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Underappreciated Masterpieces: Mary Robison's 'Why Did I Ever' (2001)

Writer Blake Butler's ongoing excavation into lesser-known literary masterpieces continues with this glorious novel-in-parts.

Some books beat you over the head with their premise. Others rely on their language alone to do the work. Both of these styles can grow tiresome when heavy-handed, but somewhere between these two extremes there is a balance of the two: between logic and sound, where logic functions right alongside a similar illogic, knowing and not-knowing, kind of like how life feels day to day.

With many of my favorite novels, I'd be hard pressed to tell you what they are about; they aren't about anything particularly, they are what happens to themselves. Or you could go ahead and say what they are supposedly about, in theory—like, "It's about a movie so entertaining that once someone watches it, they become obsessed with watching it over and over until they die"—but, really, the story only has so much to do with that idea when you stand back and look from overhead. The actual mechanics of how and what is told on any given page could be anywhere, anything, leaving the reader in the midst of insane sprawl. Reading, then, is an experience, rather than a simulation; our thoughts as readers are allowed to overlap, become rewired into the book's dream-like system, more like a puzzle rather than a rat trap.


The rumor about Mary Robison's third novel, Why Did I Ever, released in 2001, is that the essential parts that make it up could have really been in any order. The book consists of 536 miniature fragments, ranging from six words long up to just over three pages, many of them titled with only chapter numbers, while others are subtitled with similarly terse headers such as "The Few Things I Care About" or "Letter to Sean Penn." Like certain other novels predating it—Renata Adler's Speedboat (1976), Joan Didion's Play It as It Lays (1970), for instance, as well as the respective works of Clarice Lispector and Hilda Hilst— Why Did I Ever seems like an early precursor to writing now, somewhere between schizophrenic confession and input-saturated exhaustion, laying the foundation for a more piecemeal, collage-like style of dictation, not quite reality, not quite surreal.

Apparently it was during an extended bout of writer's block that Robison took to the practice of writing small sections of text on thousands of notecards, attempting to establish not a plot or string of scenes, but little mechanical pieces that each held up solely on their own. Later, then, the bits were assembled, and placed in an order, though that order could have also taken an exponential number of other forms. And yet, the mysterious sense derived under the novel's assumed sequence is on display in the somehow pitch-perfect opening section:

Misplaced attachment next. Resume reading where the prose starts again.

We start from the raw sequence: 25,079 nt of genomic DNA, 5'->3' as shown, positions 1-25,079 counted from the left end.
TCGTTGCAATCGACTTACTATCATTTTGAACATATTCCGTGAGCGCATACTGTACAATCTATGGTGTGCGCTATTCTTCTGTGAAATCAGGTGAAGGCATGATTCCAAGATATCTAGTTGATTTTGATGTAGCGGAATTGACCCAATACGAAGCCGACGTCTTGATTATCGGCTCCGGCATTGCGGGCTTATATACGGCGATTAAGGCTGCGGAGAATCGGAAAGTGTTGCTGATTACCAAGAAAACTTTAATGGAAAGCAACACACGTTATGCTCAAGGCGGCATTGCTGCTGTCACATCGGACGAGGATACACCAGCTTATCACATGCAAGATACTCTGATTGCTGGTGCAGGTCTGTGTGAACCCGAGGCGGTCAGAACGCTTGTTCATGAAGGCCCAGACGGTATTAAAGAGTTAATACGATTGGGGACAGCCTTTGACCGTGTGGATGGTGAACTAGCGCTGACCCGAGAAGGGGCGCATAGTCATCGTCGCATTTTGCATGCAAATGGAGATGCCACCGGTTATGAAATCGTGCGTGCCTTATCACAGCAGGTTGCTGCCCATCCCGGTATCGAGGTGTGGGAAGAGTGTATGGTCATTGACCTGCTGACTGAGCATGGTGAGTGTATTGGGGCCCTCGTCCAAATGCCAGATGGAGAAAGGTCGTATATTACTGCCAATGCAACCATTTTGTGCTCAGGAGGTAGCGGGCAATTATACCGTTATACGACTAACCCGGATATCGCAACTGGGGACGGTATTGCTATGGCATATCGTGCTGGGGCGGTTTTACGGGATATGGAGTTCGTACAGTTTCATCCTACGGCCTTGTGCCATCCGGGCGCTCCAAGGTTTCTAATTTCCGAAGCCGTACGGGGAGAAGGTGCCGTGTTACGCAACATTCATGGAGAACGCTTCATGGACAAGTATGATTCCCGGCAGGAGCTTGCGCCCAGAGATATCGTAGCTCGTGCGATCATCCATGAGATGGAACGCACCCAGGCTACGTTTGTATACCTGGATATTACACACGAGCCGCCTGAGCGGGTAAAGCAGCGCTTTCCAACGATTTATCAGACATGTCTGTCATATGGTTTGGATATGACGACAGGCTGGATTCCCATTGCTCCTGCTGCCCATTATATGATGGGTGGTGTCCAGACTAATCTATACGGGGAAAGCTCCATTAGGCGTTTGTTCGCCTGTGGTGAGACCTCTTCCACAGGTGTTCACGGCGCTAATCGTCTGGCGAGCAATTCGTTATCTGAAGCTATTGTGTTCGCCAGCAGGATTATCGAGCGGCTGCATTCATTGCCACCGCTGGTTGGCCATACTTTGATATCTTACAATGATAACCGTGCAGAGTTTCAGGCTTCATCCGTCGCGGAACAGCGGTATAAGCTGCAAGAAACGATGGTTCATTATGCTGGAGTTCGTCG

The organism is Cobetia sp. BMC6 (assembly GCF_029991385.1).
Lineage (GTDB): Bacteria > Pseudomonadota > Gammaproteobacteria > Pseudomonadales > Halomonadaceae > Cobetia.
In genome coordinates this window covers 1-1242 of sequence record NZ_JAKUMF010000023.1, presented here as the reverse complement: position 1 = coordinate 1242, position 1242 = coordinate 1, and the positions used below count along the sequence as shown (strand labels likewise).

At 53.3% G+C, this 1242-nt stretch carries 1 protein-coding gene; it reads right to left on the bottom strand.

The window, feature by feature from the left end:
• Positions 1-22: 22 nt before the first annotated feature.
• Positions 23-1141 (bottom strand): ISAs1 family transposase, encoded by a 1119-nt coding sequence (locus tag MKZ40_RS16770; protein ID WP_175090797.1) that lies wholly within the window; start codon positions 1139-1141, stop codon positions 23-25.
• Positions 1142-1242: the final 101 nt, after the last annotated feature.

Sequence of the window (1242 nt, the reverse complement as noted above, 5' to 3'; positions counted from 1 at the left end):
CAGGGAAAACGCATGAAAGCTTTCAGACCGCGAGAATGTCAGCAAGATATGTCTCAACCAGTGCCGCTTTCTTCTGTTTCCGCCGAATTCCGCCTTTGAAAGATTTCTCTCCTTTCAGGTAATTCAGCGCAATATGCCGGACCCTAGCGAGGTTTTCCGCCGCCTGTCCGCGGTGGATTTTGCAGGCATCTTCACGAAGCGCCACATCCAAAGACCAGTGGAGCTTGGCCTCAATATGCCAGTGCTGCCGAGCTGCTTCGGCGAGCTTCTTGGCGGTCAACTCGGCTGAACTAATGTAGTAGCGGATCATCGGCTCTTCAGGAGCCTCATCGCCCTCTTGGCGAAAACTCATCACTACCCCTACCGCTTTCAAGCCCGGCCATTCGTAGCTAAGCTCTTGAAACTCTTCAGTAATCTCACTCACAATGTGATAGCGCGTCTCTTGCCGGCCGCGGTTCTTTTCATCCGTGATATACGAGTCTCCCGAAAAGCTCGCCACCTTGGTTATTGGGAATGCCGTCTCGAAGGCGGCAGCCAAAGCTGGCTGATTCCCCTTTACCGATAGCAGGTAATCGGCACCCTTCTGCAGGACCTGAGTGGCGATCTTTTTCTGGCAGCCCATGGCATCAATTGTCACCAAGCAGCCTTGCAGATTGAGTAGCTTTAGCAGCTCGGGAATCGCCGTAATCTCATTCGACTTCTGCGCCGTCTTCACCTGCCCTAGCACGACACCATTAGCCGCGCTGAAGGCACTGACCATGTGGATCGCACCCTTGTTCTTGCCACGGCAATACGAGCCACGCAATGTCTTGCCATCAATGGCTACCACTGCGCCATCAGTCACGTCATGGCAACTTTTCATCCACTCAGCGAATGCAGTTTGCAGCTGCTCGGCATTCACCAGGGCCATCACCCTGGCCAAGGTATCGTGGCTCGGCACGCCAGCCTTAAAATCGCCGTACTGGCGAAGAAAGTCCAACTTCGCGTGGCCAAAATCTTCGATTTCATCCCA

"I have a dream of working a combination lock that is engraved on its back with the combination. Left 85, right 12, left 66. 'Well shit, man,' I say in the dream."

And that's it; that's the scene. Such a bizarrely cryptic image, followed immediately by a self-deprecating utterance from the narrator could not convey the tone of the organism any more appropriately; one gets the sense that, however multi-channeled and spasmodic the narrator's attention to us remains, the effect of the prose is to hypnotize us into a wholly unique way of thinking, rather than to simply entertain through a fictional facade. And then, as if to completely write over that feeling, immediately after, the second section of the book abruptly changes flow, offering a 34-word pair of paragraphs about watching PBS for 14 hours. There is absolutely no clear connection beyond the presentation, leaving the body of the book no choice but to take hold only as it happens, with you inside.

Mary Robison. Photo courtesy Counterpoint Press

When I was in grad school for creative writing, people whispered about this book as if something secret and forbidden, like performance drugs or something. After workshops in which we'd discussed the use of setting in some bad short story, I remember one friend pulling this book out of her bag, and showing it to me away from the others, like, "I don't know what the hell this book is doing or why I like it but I can't stop reading it, trying to figure it out." Even more funny than that is how Mary Robison was a major contributor to the New Yorker in the late 70s and early to mid 80s, regularly launching her bizarrely singular stories into a forum that in years since has somehow morphed into a safer, more mainstream zone, the transition between which might have something to do with why it took her ten years to figure out how to write Why Did I Ever—it is as if she's trying to figure out how to speak aloud after crossing a bridge from a culture where Donald Barthelme was something like a standard, to one where linear narrative seems to reign.